COURSE: Ethnic Conflict

Course content

This course examines the claims of the state and various ethnic groups in countries undergoing internal conflicts most frequently over the issues of group identity.  We will also analyze the complex role of the international community in facilitating the peaceful resolution of such conflicts. The course begins by analyzing the nature of ethnicity and ethnic conflict, and then looks at the political main means of regulating such conflicts (democracy, power sharing, coercive exchange, and authoritarianism).  In doing so, it looks at ethnic demands upon the state and the state's responses to these demands.  However, when the demands are presented in a non-negotiable manner and intense conflict surfaces, the conflict tends to become internationalized.  This leads, in the later part of the course, to a focus on the international community's role in containing conflict and facilitating its peaceful resolution.  Although the course is mainly concerned with process and looks at cases in the world over, special attention will be given to conflicts in Sub-Saharan Africa.


Elective course in the specialization "International Relations, Diplomacy and Conflict Studies"

Bachelorlevel: 10 ECTS

Masterlevel: 7,5 ECTS

Learning outcome

The objective of this course is to enable the students to:

• Describe the ethnicity and ethnic conflict

• Present the key theoretical orientations concerning the primordial, instrumental, and constructivist understandings of ethnicity.

• Apply the theories to actual cases

• Compare and analyze the main theoretical trends relating to: : 1) the concept of ethnicity, 2) causes of violent ethnic conflict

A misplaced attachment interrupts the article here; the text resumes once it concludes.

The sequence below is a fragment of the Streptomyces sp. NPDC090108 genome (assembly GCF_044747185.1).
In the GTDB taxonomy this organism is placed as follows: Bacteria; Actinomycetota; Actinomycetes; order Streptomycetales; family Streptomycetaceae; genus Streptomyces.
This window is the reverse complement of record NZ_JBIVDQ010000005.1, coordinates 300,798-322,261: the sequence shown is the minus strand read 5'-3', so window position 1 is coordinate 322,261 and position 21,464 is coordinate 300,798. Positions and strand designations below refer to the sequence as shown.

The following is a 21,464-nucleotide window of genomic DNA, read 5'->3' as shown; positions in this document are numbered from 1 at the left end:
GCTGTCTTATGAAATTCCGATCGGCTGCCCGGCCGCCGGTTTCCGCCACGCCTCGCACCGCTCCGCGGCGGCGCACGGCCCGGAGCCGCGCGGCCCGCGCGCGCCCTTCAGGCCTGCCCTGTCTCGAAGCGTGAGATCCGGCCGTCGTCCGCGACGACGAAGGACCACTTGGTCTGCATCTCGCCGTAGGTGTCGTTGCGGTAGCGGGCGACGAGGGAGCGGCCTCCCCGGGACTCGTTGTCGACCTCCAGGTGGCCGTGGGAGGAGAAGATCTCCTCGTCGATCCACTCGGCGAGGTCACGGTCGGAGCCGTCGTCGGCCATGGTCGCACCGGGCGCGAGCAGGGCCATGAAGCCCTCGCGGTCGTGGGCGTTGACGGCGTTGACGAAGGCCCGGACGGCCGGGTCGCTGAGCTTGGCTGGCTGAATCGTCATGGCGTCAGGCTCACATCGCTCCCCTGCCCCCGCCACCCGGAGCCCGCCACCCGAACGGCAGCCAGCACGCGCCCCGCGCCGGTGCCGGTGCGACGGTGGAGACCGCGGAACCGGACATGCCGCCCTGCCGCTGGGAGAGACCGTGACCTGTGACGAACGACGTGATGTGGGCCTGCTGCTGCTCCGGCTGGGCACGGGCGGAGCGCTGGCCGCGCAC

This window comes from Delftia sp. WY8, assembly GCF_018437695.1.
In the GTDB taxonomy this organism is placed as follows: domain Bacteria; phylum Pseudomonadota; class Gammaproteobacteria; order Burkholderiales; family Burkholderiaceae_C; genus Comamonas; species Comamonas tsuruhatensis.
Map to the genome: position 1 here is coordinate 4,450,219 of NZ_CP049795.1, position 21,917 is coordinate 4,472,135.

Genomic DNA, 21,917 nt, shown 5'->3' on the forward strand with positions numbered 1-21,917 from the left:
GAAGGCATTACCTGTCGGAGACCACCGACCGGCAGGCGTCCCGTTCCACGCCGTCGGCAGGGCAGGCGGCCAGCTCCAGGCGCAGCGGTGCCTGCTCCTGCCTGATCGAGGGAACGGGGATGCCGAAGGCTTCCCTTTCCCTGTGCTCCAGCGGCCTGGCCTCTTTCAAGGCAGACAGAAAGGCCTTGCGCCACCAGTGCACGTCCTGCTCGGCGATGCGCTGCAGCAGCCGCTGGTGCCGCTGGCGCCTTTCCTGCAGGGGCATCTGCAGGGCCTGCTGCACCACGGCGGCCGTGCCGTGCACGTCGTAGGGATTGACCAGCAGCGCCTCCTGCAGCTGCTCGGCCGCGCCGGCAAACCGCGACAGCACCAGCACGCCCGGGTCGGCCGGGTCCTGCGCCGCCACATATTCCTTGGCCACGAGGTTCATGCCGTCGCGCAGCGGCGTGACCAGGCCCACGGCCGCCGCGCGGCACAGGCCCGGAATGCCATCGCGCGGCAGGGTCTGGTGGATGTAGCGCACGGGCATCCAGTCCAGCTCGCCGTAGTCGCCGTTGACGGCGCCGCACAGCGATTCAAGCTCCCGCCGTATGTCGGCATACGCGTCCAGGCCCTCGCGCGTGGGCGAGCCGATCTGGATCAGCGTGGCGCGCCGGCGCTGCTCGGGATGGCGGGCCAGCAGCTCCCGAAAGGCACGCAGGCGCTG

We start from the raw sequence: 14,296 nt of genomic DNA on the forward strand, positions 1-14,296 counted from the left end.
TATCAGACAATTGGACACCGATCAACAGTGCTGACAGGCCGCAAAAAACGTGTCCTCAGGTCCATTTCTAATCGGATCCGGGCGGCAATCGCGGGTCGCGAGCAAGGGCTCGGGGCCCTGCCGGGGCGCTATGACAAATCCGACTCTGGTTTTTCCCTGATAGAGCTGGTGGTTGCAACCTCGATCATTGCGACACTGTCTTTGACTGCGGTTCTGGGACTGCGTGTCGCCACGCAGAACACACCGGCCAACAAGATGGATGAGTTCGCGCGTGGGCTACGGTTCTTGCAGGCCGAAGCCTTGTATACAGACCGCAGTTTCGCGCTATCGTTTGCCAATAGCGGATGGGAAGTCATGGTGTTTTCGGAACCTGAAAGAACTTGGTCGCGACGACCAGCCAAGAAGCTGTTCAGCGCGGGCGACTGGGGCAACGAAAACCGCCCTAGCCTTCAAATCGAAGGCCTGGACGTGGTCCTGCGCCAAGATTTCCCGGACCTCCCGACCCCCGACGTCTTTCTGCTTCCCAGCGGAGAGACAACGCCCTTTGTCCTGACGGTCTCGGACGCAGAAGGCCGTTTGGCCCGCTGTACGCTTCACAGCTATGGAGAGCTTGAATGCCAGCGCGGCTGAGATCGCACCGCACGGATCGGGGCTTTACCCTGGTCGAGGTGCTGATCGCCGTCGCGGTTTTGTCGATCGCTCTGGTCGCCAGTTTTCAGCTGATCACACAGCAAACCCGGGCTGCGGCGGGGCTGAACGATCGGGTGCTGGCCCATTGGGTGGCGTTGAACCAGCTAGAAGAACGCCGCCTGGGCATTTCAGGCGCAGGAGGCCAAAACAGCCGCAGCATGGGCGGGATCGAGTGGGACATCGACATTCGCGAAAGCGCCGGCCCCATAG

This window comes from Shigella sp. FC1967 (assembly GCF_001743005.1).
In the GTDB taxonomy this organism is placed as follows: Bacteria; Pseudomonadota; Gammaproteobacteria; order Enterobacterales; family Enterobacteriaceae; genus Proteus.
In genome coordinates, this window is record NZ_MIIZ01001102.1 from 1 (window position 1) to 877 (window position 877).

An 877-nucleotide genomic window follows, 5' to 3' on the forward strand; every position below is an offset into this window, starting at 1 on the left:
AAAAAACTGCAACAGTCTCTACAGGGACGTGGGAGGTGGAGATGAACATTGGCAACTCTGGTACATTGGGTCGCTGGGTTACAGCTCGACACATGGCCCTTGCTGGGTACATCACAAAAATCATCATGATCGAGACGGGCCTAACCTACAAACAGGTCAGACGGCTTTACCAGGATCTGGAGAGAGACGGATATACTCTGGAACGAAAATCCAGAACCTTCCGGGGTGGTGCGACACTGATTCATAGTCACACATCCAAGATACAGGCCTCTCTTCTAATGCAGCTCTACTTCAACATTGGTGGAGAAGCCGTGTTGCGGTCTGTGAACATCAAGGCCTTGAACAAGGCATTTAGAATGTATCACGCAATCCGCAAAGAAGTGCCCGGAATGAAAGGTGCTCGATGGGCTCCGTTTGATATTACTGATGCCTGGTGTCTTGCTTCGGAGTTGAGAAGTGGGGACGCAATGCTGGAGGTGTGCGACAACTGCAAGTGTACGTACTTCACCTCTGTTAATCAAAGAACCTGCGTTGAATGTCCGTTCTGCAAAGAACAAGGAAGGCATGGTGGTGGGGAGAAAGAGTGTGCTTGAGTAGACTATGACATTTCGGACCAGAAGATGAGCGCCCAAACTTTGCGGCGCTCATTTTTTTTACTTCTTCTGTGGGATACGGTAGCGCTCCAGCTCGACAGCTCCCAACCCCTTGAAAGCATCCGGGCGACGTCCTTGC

• Combine and synthesize contributions to the academic debate on the concepts of ethnicity and identity-base civil conflict

• Evaluate the validity of the various theorists’ arguments

This course will combine several types of instruction and collaborative learning. This includes lectures, several videos, group discussions/work and student presentations.

Donald Rothchild, MANAGING ETHNIC CONFLICT IN AFRICA (Washington, D.C.: Brookings Institution), 1997.


Other readings will be made available online (Absalon).

I provide regular feedback on student written assignments, along with several group activities designed to have students discuss their papers in small groups and with the class.

7,5 ECTS
Type of assessment
Written examination
Marking scale
7-point grading scale
Censorship form
External censorship
Criteria for exam assessment
  • Grade 12 is given for an outstanding performance: the student lives up to the course's goal description in an independent and convincing manner with no or few and minor shortcomings
  • Grade 7 is given for a good performance: the student is confidently able to live up to the goal description, albeit with several shortcomings
  • Grade 02 is given for an adequate performance: the minimum acceptable performance in which the student is only able to live up to the goal description in an insecure and incomplete manner

Single subject courses (day)

  • Category
  • Hours
  • Class Instruction
  • 28
  • English
  • 28